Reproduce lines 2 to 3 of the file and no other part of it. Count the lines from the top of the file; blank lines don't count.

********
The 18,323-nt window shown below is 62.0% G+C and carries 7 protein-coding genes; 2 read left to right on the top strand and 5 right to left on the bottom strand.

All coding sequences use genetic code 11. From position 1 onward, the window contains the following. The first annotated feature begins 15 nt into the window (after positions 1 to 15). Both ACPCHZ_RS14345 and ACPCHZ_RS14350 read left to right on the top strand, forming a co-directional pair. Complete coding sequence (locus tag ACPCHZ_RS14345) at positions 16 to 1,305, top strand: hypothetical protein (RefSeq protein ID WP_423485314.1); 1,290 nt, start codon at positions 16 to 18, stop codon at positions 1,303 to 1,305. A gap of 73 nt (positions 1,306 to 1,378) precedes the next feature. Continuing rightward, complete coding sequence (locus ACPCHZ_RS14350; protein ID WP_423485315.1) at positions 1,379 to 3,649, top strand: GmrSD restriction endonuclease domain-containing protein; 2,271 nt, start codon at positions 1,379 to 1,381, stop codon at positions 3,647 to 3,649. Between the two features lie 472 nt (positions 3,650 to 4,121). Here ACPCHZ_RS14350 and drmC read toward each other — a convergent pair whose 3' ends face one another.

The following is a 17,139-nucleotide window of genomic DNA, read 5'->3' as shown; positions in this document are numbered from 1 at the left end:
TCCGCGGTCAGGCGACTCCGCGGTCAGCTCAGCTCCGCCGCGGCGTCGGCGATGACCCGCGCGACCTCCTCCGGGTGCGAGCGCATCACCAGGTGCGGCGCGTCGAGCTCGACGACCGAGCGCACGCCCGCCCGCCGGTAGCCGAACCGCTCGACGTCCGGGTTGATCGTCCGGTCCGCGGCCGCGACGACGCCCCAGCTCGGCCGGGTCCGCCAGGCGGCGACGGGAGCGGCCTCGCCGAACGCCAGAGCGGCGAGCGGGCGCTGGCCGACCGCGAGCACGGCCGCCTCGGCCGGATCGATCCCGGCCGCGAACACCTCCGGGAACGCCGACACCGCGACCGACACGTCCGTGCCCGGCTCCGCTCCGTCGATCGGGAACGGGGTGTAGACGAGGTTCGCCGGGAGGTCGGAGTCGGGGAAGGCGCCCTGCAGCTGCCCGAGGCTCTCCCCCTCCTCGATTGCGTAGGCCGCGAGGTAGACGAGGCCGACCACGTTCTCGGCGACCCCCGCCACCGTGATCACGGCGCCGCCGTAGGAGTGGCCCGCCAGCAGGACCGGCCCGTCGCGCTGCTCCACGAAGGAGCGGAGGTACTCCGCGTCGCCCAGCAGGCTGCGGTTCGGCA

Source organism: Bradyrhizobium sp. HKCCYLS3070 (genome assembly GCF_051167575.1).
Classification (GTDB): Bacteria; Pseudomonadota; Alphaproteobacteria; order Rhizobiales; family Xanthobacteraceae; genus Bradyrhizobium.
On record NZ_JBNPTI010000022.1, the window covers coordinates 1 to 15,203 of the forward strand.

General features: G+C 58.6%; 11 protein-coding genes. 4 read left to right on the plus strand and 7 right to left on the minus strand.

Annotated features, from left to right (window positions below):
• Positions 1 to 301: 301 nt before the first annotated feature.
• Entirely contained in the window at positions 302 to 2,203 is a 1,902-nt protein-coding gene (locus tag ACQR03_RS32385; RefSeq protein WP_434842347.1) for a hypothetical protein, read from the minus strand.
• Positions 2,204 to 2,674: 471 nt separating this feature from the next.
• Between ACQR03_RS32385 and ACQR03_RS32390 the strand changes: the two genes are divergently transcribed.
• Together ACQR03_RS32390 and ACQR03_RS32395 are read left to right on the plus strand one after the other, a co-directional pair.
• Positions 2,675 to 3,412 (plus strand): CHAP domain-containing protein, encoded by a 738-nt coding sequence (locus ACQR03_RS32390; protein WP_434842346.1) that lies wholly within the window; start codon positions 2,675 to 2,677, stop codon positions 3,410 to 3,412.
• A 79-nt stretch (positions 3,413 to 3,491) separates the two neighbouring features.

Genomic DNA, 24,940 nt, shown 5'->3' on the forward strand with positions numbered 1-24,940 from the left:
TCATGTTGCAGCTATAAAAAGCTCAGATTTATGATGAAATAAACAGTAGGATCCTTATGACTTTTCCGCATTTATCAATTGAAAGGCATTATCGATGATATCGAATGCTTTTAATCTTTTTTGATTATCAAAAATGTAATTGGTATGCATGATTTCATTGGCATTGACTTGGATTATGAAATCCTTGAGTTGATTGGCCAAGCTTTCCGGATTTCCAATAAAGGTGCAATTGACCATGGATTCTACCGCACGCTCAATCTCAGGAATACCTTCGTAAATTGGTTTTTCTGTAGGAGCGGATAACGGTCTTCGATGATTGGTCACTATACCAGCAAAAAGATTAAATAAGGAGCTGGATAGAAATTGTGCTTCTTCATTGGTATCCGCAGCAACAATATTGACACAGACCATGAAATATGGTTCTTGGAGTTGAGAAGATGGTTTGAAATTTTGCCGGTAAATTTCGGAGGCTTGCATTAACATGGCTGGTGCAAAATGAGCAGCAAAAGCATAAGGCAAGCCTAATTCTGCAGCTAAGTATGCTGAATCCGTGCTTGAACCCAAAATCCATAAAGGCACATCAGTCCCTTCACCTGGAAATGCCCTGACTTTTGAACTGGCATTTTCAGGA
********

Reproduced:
All coding sequences use genetic code 11. From position 1 onward, the window contains the following. The first annotated feature begins 15 nt into the window (after positions 1 to 15). Both ACPCHZ_RS14345 and ACPCHZ_RS14350 read left to right on the top strand, forming a co-directional pair. Complete coding sequence (locus tag ACPCHZ_RS14345) at positions 16 to 1,305, top strand: hypothetical protein (RefSeq protein ID WP_423485314.1); 1,290 nt, start codon at positions 16 to 18, stop codon at positions 1,303 to 1,305. A gap of 73 nt (positions 1,306 to 1,378) precedes the next feature. Continuing rightward, complete coding sequence (locus ACPCHZ_RS14350; protein ID WP_423485315.1) at positions 1,379 to 3,649, top strand: GmrSD restriction endonuclease domain-containing protein; 2,271 nt, start codon at positions 1,379 to 1,381, stop codon at positions 3,647 to 3,649. Between the two features lie 472 nt (positions 3,650 to 4,121). Here ACPCHZ_RS14350 and drmC read toward each other — a convergent pair whose 3' ends face one another.

The following is a 17,139-nucleotide window of genomic DNA, read 5'->3' as shown; positions in this document are numbered from 1 at the left end: